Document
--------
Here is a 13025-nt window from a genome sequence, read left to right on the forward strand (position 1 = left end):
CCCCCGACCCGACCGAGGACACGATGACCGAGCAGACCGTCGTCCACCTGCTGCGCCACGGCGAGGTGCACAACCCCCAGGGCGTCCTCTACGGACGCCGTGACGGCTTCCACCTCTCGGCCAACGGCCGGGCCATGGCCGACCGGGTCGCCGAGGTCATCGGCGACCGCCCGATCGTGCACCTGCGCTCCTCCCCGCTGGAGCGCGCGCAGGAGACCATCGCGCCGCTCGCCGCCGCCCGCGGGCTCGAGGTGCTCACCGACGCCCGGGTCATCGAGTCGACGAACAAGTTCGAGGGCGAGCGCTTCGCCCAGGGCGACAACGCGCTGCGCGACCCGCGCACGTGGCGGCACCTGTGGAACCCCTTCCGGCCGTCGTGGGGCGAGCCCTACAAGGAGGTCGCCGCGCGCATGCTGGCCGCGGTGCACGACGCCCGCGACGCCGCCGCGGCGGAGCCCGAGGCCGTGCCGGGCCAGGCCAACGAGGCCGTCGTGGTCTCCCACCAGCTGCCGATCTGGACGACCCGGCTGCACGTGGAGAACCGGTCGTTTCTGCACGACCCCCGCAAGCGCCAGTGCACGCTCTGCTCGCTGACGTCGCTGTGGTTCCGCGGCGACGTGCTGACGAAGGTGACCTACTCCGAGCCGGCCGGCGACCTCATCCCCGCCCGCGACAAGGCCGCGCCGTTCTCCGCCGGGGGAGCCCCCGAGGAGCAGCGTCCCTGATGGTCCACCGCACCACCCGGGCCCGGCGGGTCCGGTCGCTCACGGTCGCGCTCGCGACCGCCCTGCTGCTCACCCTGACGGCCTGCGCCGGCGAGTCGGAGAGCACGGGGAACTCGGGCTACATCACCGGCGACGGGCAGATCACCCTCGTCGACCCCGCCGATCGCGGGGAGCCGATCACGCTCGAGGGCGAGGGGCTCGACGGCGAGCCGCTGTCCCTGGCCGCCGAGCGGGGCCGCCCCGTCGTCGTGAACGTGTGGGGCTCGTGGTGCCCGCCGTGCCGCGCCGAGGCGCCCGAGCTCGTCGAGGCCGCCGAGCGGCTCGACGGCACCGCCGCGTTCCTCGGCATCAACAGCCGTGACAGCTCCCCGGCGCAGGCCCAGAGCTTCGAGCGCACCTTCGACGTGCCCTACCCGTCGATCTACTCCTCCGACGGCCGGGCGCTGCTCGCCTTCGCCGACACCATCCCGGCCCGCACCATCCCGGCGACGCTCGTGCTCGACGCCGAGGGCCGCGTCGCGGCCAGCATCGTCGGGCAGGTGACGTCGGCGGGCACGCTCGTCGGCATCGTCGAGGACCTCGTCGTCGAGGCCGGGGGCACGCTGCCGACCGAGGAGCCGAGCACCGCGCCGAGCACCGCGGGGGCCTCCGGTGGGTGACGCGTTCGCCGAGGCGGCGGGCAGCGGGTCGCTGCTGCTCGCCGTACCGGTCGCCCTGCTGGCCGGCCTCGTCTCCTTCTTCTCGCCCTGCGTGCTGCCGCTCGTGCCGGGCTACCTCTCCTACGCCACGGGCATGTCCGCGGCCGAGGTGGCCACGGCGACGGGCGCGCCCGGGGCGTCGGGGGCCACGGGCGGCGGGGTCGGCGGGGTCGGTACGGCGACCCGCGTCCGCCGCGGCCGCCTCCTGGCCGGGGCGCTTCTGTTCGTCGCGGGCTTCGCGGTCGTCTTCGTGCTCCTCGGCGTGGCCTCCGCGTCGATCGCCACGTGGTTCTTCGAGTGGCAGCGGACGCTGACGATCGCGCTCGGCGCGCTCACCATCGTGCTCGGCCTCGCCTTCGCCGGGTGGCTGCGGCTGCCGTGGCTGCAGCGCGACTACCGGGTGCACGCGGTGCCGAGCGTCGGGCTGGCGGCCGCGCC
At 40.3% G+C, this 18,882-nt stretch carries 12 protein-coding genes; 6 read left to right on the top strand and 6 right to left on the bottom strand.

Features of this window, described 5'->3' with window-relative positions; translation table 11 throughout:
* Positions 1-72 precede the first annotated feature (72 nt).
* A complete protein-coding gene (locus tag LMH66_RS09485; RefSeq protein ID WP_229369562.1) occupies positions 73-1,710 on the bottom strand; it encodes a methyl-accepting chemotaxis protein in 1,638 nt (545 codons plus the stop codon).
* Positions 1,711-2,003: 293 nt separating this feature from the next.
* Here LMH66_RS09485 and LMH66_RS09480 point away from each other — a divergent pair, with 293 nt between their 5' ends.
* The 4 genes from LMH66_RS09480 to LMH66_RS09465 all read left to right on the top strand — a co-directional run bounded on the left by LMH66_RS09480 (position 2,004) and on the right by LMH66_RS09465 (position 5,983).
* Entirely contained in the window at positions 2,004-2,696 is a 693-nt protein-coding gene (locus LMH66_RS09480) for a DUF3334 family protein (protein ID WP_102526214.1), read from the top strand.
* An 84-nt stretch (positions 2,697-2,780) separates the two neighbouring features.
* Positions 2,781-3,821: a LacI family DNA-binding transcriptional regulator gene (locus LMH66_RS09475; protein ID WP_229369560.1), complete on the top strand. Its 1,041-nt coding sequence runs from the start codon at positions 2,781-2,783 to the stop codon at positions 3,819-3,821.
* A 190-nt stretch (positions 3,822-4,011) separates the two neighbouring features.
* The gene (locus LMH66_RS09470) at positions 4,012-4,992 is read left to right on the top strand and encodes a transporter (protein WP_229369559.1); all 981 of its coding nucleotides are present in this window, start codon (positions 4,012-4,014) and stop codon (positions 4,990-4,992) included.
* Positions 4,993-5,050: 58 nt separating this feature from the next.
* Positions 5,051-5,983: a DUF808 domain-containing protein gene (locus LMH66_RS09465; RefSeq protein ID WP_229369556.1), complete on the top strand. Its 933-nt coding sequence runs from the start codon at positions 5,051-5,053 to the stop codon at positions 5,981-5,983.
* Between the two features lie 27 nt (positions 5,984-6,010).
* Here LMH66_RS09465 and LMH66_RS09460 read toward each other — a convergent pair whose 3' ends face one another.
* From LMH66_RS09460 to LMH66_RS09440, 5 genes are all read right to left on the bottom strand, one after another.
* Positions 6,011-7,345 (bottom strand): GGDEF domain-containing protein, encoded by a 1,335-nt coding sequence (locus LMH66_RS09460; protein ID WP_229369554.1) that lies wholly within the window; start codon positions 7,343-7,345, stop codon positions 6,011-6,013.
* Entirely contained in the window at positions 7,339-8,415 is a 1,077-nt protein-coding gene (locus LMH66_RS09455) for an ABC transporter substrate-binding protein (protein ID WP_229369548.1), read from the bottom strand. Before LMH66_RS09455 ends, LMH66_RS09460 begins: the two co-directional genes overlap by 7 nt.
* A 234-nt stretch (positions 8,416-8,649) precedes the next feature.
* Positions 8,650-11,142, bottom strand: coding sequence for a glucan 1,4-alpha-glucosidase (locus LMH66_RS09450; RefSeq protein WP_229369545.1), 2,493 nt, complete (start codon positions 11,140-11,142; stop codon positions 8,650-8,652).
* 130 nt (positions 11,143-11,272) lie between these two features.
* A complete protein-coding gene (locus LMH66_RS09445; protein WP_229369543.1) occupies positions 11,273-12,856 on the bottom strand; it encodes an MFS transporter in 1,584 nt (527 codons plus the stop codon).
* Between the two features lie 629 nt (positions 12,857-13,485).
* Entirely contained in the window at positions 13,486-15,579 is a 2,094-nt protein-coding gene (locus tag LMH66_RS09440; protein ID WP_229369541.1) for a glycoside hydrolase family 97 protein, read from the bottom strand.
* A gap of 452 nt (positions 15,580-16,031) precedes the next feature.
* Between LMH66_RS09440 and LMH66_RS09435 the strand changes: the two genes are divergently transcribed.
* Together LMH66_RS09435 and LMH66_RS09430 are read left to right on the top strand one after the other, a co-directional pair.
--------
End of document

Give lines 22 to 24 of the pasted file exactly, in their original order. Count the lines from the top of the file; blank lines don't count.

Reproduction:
* A 234-nt stretch (positions 8,416-8,649) precedes the next feature.
* Positions 8,650-11,142, bottom strand: coding sequence for a glucan 1,4-alpha-glucosidase (locus LMH66_RS09450; RefSeq protein WP_229369545.1), 2,493 nt, complete (start codon positions 11,140-11,142; stop codon positions 8,650-8,652).
* 130 nt (positions 11,143-11,272) lie between these two features.